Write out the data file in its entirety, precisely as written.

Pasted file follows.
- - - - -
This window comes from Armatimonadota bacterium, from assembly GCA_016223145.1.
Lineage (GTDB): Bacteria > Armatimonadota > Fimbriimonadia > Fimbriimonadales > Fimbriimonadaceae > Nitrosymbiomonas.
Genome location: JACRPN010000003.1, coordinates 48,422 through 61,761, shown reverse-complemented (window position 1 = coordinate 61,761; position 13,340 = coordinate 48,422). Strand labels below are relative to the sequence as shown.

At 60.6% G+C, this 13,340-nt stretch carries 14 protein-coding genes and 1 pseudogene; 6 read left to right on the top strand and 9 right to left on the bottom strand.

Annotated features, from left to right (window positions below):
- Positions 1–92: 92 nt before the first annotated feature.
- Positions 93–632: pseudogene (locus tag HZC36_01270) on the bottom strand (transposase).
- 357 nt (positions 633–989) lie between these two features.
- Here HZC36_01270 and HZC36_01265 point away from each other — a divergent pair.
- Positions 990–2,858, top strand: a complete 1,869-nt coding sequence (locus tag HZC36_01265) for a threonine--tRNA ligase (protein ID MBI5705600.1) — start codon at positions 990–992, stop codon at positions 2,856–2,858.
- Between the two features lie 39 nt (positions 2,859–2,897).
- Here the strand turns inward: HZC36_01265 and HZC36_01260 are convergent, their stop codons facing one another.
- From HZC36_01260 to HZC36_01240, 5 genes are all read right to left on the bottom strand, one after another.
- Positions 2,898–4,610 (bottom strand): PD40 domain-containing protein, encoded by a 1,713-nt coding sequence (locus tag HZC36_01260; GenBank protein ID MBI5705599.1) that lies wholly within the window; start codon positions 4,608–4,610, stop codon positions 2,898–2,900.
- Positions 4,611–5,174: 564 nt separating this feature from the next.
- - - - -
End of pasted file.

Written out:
This window comes from Armatimonadota bacterium, from assembly GCA_016223145.1.
Lineage (GTDB): Bacteria > Armatimonadota > Fimbriimonadia > Fimbriimonadales > Fimbriimonadaceae > Nitrosymbiomonas.
Genome location: JACRPN010000003.1, coordinates 48,422 through 61,761, shown reverse-complemented (window position 1 = coordinate 61,761; position 13,340 = coordinate 48,422). Strand labels below are relative to the sequence as shown.

At 60.6% G+C, this 13,340-nt stretch carries 14 protein-coding genes and 1 pseudogene; 6 read left to right on the top strand and 9 right to left on the bottom strand.

Annotated features, from left to right (window positions below):
- Positions 1–92: 92 nt before the first annotated feature.
- Positions 93–632: pseudogene (locus tag HZC36_01270) on the bottom strand (transposase).
- 357 nt (positions 633–989) lie between these two features.
- Here HZC36_01270 and HZC36_01265 point away from each other — a divergent pair.
- Positions 990–2,858, top strand: a complete 1,869-nt coding sequence (locus tag HZC36_01265) for a threonine--tRNA ligase (protein ID MBI5705600.1) — start codon at positions 990–992, stop codon at positions 2,856–2,858.
- Between the two features lie 39 nt (positions 2,859–2,897).
- Here the strand turns inward: HZC36_01265 and HZC36_01260 are convergent, their stop codons facing one another.
- From HZC36_01260 to HZC36_01240, 5 genes are all read right to left on the bottom strand, one after another.
- Positions 2,898–4,610 (bottom strand): PD40 domain-containing protein, encoded by a 1,713-nt coding sequence (locus tag HZC36_01260; GenBank protein ID MBI5705599.1) that lies wholly within the window; start codon positions 4,608–4,610, stop codon positions 2,898–2,900.
- Positions 4,611–5,174: 564 nt separating this feature from the next.